The current trend in IAL proposals seems to be toward what
might be termed 'Maximal Syntactic Simplification'. My question is:
how far can this go?

   Say we begin with a sentence in Esperanto:
          La hundo nigra cxasis rapide katojn blankajn.
          (The black dog rapidly chased white cats)

   Firstly, we can remove tense and number markings. This gives:
          La hundo nigra cxasi rapide katon blankan.

   Next, replace the -N ending with an accusative preposition, and
while we're at it, introduce a nominative preposition, and make
articles optional:
          Bai hundo nigra cxasi rapide Na kato blanka.  OR
          CXasi rapide Ba hundo nigra Na kato blanka.  etc.

   The adverb -E ending can safely become -A:
          Bai hundo nigra cxasi rapida Na kato blanka.

   This leaves us with three word classes - Noun (-O), Verb (-I),
and Adjective/Adverb (-A). However, in parallel with the loss of
the Adverb/Adjective destinction, we can remove the Verb/Noun
destinction, with the introduction of a preposition which
preceeds a verb clause:
          Bai hundo nigra Du cxaso rapida Na kato blanka.

   What else could be simplified? Well, how about removing the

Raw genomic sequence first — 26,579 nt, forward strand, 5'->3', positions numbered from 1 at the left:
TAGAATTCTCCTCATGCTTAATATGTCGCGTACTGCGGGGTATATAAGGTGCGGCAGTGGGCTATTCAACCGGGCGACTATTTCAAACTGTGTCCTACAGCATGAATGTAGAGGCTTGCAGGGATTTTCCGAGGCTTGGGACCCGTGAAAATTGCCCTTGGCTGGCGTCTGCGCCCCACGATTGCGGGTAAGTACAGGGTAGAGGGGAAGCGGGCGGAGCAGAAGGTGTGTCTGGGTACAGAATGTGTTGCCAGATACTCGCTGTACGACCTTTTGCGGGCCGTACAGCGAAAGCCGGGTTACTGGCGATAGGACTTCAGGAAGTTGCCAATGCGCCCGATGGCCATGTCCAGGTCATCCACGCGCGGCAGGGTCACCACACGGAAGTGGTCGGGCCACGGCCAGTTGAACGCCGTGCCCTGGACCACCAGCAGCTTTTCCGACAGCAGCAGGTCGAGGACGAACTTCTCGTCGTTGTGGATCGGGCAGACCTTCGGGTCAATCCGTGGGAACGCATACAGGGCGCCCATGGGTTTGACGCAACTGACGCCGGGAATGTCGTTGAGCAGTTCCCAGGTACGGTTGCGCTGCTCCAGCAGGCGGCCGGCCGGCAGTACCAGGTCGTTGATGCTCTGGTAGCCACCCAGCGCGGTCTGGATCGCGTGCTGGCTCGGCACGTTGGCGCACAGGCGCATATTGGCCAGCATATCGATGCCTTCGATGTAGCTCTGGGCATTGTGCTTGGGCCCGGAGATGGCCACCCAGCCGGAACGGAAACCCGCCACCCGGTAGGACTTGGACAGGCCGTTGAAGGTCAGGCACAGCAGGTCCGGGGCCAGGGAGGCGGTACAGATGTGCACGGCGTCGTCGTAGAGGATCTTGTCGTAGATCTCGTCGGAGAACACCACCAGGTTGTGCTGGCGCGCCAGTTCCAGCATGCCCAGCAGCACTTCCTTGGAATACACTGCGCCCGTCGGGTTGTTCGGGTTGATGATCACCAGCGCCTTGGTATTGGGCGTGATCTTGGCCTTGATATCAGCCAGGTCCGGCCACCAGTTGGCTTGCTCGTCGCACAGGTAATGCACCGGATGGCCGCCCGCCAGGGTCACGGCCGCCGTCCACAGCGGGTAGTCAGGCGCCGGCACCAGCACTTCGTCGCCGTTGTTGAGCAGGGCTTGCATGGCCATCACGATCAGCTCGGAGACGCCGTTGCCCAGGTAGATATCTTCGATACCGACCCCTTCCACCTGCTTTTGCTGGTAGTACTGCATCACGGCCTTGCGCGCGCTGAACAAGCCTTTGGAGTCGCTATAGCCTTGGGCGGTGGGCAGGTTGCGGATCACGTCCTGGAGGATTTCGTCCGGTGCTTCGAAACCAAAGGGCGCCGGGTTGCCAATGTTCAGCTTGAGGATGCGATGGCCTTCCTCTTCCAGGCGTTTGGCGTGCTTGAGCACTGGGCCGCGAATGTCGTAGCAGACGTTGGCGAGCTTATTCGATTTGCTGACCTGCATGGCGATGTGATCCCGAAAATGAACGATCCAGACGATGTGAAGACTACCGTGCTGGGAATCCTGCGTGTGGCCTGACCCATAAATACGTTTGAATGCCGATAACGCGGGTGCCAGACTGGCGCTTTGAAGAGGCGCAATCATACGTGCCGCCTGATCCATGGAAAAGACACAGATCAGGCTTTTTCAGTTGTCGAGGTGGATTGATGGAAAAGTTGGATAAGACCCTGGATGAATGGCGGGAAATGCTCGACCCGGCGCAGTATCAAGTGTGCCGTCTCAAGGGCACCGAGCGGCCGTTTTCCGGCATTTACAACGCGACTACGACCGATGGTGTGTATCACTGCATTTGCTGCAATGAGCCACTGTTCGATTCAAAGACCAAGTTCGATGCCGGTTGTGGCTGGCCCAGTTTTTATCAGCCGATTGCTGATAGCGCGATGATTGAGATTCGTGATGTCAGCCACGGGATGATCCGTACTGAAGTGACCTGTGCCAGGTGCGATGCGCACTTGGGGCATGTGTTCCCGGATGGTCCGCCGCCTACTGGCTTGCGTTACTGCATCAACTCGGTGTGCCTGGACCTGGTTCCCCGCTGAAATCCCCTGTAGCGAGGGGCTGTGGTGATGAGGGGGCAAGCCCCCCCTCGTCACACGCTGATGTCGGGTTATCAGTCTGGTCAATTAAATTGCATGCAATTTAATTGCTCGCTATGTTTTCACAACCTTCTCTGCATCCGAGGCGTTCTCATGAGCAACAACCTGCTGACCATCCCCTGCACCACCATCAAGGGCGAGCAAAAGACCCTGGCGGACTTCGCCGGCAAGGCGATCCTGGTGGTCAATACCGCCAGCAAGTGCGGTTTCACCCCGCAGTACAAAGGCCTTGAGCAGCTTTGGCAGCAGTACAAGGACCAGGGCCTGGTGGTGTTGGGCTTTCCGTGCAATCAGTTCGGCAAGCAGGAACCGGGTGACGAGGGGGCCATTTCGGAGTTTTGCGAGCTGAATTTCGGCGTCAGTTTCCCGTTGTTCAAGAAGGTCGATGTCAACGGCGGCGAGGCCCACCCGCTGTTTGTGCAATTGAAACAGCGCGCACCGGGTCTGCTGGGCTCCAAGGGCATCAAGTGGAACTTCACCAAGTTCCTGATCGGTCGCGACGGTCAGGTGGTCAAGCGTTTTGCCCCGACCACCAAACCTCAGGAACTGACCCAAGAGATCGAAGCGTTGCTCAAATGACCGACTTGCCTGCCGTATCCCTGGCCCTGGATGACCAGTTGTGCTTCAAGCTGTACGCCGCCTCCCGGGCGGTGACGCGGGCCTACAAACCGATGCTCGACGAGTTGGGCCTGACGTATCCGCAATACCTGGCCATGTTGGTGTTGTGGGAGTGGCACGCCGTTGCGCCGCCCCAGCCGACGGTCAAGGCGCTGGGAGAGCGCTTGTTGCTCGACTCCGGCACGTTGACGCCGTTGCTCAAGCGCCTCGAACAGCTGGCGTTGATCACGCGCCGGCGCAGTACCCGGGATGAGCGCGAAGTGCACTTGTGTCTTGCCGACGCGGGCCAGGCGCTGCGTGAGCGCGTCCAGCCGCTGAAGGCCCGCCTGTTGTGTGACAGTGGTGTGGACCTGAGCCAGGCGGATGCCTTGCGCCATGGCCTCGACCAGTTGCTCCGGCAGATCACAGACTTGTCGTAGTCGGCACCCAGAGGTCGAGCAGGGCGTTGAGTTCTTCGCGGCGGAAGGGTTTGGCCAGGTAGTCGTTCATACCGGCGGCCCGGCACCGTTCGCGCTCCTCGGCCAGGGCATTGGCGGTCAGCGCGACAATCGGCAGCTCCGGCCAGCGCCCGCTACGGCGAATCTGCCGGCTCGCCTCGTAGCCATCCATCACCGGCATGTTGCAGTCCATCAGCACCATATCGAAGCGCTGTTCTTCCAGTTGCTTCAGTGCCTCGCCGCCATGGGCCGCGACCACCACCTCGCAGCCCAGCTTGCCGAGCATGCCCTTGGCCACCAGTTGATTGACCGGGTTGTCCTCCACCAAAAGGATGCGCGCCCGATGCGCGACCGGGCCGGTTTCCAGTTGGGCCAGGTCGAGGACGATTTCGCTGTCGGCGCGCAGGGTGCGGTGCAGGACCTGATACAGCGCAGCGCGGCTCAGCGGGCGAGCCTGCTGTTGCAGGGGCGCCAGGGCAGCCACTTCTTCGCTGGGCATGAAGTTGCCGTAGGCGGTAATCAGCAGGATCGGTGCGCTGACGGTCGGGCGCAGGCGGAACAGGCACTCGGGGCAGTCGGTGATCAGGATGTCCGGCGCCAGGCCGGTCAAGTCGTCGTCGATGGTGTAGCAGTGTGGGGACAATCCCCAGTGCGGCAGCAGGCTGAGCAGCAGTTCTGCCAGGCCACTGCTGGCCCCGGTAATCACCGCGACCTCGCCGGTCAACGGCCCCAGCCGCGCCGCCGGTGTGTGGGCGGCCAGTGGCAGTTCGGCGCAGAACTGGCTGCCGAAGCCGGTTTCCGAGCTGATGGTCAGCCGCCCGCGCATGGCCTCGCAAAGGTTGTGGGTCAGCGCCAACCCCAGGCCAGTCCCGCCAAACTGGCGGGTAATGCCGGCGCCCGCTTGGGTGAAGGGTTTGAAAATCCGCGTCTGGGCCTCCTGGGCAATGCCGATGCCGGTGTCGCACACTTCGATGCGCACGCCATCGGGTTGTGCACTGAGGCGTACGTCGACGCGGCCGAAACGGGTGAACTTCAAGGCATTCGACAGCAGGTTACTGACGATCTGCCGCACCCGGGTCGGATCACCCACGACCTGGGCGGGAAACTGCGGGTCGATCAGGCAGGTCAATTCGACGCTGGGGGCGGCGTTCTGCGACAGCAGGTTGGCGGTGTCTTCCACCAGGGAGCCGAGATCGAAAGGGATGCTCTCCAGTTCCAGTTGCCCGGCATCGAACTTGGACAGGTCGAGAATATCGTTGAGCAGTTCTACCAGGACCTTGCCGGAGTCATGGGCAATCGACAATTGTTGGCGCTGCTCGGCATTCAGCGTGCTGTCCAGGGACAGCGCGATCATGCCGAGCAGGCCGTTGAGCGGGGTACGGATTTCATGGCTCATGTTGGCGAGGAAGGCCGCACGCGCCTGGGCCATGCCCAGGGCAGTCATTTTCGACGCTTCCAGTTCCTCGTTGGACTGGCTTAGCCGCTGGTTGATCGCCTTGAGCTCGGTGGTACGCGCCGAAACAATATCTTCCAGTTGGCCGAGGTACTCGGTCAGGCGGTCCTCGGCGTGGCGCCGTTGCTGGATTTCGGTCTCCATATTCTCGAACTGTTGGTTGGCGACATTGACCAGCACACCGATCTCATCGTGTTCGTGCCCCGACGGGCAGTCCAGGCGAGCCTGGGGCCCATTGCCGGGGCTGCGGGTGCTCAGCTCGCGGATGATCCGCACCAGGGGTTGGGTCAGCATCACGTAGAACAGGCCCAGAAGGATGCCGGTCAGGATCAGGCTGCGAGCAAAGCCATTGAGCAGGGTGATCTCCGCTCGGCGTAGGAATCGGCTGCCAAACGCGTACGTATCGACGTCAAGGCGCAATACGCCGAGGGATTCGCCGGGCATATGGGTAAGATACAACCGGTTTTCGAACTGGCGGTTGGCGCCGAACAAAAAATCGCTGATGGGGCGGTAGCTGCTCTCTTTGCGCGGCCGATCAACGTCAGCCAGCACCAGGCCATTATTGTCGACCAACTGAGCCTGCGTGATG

Head/Modifier destinction? This might give:
          Bai hunda nigra du cxasa rapida Na kata blanka

   Of course, now we have no need for grammar-coding at all, so
the word-class suffixes can be removed:
          Bai hund nigr du cxas rapid na kat blank

   To my mind, the final sentence is easy to parse, and has a grammar
far easier to learn AND USE even than Esperanto. The stems are even
still largely recognizable as derived from natlangs.
   I imagine that few of you reading the above reduction would have
objected strongly to the loss of number marking, or the adverb/adjective
dstinction, or the introduction of an accusative preposition (although
Zamenhof himself experimented with such a preposition and rejected it).
   The Nominative (I should really say Agential) will raise a few
eyebrows, and may be objected to because it adds to the length of the
sentence. But Japanese has a Subject Postposition, so why not?
   It is I suspect the verbal preposition that would be most strongly
obejected to, because it it so UN-NATLANG-ISH. Some might even say
that it voilates a Linguistic Universal.
   I'm not so sure. If a conlang were to violate a linguistic
universal, surely it would be very difficult to use, and be incapable
of expressing utterances other than the most simple. It may even be
impossible to say anything at all in a lang that voilates a genuine
The reductive system outlined above would, I suggest, be easier to
learn, easier to use, easier to parse be computer, less ambigious,
less tangled in syntax than (say) Esperanto or any of the other

   But then again, perhaps I've overlooked something crucial, and am
talking rubbish. What do you think?

Kapitano Eglefino
Kapitano Eglefino